The attacks on tertiary education around Australia continue to escalate. The University of Wollongong has announced it would reduce the current 11 faculties into five “super-faculties” as part of a five-year plan aimed at putting the university in the “top 1%” of global institutions.
University vice-chancellor Paul Wellings told ABC News: “The proposal is merge faculties, it’s not about laying down activities, it’s about a reorganisation to maximise the assets that we've got.”
Wellings told the Illawarra Mercury the super-faculties plan meant “[in terms of courses] we will be expanding our brief rather than reducing our brief. It’s about enhancing the student experience and creating more opportunities for interdisciplinary courses and joint degrees across subject boundaries.’’
However, Wollongong Undergraduate Students’ Association President Peter Hughes told ABC Radio that students still have big concerns about the subjects that will be on offer.
He said: “We’re worried that with the streamlining of faculties some of the degrees offered to especially undergraduate students may be watered down. There are concerns that the more profitable, more vocational degrees will be given priority over perhaps more classical degrees such as humanities.”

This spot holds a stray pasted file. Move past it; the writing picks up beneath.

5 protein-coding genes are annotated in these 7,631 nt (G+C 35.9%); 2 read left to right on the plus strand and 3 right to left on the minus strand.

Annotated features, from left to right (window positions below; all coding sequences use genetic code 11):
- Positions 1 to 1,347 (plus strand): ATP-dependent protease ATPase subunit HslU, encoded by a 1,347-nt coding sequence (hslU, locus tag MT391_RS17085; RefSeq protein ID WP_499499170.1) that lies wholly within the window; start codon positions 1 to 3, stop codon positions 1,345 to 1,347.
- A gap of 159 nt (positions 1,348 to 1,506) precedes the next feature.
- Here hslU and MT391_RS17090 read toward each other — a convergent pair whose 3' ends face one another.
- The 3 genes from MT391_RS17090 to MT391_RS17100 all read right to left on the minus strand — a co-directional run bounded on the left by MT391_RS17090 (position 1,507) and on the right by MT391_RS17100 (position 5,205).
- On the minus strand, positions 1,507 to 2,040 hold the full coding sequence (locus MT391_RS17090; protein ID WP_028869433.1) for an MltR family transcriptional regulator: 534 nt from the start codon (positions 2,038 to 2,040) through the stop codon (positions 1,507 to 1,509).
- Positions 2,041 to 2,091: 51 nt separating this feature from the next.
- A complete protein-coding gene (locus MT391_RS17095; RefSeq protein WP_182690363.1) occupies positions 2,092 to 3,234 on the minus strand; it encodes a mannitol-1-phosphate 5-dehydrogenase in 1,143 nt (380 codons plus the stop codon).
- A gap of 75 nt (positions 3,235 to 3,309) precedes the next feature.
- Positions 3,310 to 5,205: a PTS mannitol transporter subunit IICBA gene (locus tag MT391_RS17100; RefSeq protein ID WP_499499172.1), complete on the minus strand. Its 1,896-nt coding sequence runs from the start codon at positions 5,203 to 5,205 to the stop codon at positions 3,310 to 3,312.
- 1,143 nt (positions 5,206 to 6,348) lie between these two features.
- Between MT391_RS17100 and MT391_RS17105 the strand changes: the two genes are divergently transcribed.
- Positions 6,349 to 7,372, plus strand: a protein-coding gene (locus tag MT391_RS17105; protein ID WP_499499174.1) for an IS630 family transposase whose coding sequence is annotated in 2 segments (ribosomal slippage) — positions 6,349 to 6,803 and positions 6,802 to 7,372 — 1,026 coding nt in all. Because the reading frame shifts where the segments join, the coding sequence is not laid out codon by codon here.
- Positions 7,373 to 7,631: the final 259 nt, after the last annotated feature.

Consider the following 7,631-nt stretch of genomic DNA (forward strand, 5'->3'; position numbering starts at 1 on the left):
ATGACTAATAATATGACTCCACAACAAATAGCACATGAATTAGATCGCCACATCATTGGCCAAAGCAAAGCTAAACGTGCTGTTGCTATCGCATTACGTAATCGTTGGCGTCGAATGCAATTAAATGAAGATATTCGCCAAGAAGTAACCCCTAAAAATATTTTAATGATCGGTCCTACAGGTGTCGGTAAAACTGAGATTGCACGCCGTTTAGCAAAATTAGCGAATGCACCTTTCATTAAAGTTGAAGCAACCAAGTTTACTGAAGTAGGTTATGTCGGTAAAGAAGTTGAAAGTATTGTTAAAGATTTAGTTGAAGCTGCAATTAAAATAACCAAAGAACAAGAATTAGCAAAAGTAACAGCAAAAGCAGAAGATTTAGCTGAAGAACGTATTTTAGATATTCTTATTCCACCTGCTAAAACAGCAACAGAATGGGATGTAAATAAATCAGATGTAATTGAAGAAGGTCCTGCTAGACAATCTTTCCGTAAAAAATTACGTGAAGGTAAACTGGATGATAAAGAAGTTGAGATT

The university’s draft strategic plan is open for consultation until the end of next month.
Elsewhere around Australia, universities have been criticised over arrangements to allocate the proceeds of the Student Staff and Amenities Fee (SSAF).
Students at Sydney's Macquarie University held a public forum on August 7, hearing from postgraduate and undergraduate students who have faced impediments and frustration from university management.
Student member of the Macquarie University Council, Gemma Brooks, outlined big problems she had with the body drawn up to determine allocation of SSAF funding, including the poor representation of women and the small minority of representatives directly elected by students. Brooks was the convener of Macquarie University Student Representative Association (MUSRA) last year.
At the University of Queensland (UQ), students have expressed outrage after every major ticket competing against the incumbent “Fresh Union” group was declared invalid for upcoming student union elections. The tickets were excluded from the election under constitutional changes made just days before the elections were announced.
An appeal to the student union’s electoral tribunal was dismissed. About 60 candidates have withdrawn from the election to protest Fresh’s moves.
Students have called a protest in the Great Court on August 29. Facebook page “Democracy 4 UQU” said the protest will “demand free and fair elections and a more transparent UQ Union”. The group has also called upon the university management to intervene in the union.
As neoliberal attacks on tertiary education and the right to independent student organisations grow around Australia, so does resistance. Students, academics, educators and campaigners from around the country will gather at the Australian National University for the EduFactory conference from September 30 to October 1.
The conference calls for “students from far and wide to converge at the home of the Australian political class and build a strong student movement”. Register for the conference on its website.